Understanding Your Child’s Personality

Ever wondered how children, born to the same set of parents, just a few years apart, are still so different? Well, the answer lies in understanding children's inherent personality.

By Aparna Samuel Balasundaram

Understanding Your Child’s Personality

Personality has been defined by leading psychologists as the dynamic combination of emotional characteristics, thinking patterns and behavioural patterns that form an individual's distinctive character. Each one of us is born with a genetic predisposition towards a certain personality style. Apart from this natural preloading, as one grows and is exposed to different socialisation, familial and cultural experiences, aspects of the innate personality are either strengthened or subdued.

It is important to understand the factors that shape your child’s personality development. For, then you can adjust your parenting styles accordingly and provide the right support and environment for her. That would help her grow up to be secure and a well-adjusted adult.

Here are the five most critical variables that affect personality development:

Heredity

As propounded by Gregor Mendel, the founder of the modern science of genetics, our natural temperaments are transmitted through our genes. Hence, in all probability, an introverted child would have either an introverted parent or grandparent. This is because our inherited DNA and genetic make-up lay the foundation for our personality style.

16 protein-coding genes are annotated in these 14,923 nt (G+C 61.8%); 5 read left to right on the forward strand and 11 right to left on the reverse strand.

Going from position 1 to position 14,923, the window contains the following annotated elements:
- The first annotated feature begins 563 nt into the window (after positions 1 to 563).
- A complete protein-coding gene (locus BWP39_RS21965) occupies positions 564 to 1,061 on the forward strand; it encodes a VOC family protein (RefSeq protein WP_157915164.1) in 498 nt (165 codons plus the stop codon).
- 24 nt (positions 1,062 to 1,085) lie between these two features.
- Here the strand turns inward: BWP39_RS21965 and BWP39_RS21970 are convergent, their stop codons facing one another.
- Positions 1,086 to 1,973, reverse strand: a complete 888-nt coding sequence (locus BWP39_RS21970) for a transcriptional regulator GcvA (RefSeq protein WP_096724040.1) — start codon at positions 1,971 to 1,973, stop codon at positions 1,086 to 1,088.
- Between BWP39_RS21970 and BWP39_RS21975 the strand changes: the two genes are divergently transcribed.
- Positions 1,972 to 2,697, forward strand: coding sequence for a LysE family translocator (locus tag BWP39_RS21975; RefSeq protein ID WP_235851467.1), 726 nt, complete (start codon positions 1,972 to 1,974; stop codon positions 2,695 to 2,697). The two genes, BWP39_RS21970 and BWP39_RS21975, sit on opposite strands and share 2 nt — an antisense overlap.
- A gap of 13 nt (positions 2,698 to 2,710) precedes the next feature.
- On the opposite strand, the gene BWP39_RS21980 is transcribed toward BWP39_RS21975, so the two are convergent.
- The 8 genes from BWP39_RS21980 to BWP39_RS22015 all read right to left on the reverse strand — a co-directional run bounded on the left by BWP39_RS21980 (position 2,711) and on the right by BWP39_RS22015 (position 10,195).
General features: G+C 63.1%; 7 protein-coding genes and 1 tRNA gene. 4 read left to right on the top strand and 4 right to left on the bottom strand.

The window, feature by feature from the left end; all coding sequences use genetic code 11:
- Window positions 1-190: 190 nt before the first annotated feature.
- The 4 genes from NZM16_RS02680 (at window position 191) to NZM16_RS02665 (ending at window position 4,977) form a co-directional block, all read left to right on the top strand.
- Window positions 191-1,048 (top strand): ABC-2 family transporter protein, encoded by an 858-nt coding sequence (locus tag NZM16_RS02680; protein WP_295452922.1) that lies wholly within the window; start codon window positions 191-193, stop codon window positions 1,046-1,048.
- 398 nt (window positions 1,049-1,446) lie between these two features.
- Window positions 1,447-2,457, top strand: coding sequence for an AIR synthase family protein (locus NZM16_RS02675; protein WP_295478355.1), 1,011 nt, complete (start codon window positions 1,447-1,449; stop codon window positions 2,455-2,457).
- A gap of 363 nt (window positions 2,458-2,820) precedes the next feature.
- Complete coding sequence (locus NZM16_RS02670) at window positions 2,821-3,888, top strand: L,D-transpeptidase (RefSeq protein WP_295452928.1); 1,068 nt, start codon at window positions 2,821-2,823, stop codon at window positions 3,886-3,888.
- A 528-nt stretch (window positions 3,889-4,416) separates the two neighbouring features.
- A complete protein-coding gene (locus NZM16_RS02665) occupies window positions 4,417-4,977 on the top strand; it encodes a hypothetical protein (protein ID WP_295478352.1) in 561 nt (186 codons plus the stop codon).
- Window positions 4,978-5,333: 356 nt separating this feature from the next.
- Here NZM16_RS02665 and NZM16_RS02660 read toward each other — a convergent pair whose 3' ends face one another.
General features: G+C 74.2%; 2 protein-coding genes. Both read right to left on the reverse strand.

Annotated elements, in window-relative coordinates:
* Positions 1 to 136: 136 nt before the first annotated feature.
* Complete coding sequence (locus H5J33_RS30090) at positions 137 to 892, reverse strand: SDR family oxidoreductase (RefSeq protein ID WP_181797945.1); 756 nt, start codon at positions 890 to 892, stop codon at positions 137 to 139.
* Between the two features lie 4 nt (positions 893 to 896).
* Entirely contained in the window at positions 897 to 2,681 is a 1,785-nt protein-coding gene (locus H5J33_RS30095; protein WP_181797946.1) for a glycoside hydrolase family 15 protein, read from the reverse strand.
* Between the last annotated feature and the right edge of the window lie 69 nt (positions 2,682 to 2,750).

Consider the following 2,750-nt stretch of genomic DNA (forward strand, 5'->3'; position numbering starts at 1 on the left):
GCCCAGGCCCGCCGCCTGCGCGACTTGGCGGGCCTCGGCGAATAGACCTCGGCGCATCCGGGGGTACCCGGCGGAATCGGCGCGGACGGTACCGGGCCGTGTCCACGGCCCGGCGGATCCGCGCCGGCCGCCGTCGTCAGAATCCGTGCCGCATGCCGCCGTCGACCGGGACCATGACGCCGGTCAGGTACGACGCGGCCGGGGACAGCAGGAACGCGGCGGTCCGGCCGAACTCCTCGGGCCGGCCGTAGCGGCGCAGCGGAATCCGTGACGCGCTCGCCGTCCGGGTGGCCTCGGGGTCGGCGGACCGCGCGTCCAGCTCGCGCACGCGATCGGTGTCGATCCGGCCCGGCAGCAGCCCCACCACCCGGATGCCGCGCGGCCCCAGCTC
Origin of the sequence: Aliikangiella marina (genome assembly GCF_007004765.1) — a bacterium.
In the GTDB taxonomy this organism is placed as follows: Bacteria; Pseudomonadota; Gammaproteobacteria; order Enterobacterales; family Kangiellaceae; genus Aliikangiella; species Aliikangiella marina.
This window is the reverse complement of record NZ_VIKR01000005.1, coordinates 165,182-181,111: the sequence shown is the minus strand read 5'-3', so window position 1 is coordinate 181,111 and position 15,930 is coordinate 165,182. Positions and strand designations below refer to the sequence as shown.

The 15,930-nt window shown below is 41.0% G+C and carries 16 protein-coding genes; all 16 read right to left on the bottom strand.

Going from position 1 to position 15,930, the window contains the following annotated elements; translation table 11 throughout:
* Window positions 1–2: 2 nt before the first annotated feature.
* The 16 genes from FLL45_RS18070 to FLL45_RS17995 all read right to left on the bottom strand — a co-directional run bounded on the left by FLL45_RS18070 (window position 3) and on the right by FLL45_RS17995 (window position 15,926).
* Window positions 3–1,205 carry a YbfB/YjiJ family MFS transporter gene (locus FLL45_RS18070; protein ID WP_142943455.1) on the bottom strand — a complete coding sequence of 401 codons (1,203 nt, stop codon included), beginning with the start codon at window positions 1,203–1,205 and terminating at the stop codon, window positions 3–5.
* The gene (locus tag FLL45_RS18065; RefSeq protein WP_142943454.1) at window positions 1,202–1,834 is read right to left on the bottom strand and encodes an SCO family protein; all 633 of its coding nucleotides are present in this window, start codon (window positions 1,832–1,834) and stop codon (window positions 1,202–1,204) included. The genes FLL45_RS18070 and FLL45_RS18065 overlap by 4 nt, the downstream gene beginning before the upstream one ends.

Home

There is ample scientific evidence to suggest that the familial and home environment plays a critical role in positively or adversely shaping a child’s personality. Parents’ behaviour and attitude, their disciplining and communication style, their appreciation and expectations from the child is crucial. So is their love, attention to or overprotection of the child and their spiritual and cultural beliefs greatly influence the child's personality. Apart from the role of the parents, the quality of sibling relationships and the influence of grandparents and extended family members also impacts personality development.

School

After the home,the school environment is the next critical socialising agent.After all, a child spends most of her waking hours in the school. At school, a child is exposed to many teachers. Her experiences with these different adult personalities will impact her. We all hear stories of teachers who motivated a child to be their better version - by showing their faith in the potential of the child. Many a movie has showcased this, be it the classical ‘To Sir with Love’ or closer home ‘Taare Zameen Par’. Apart from the teacher, interactions with peers and social positioning within the peer group will also impact the child’s belief systems about herself and, in turn, her behaviour patterns

Societal Environment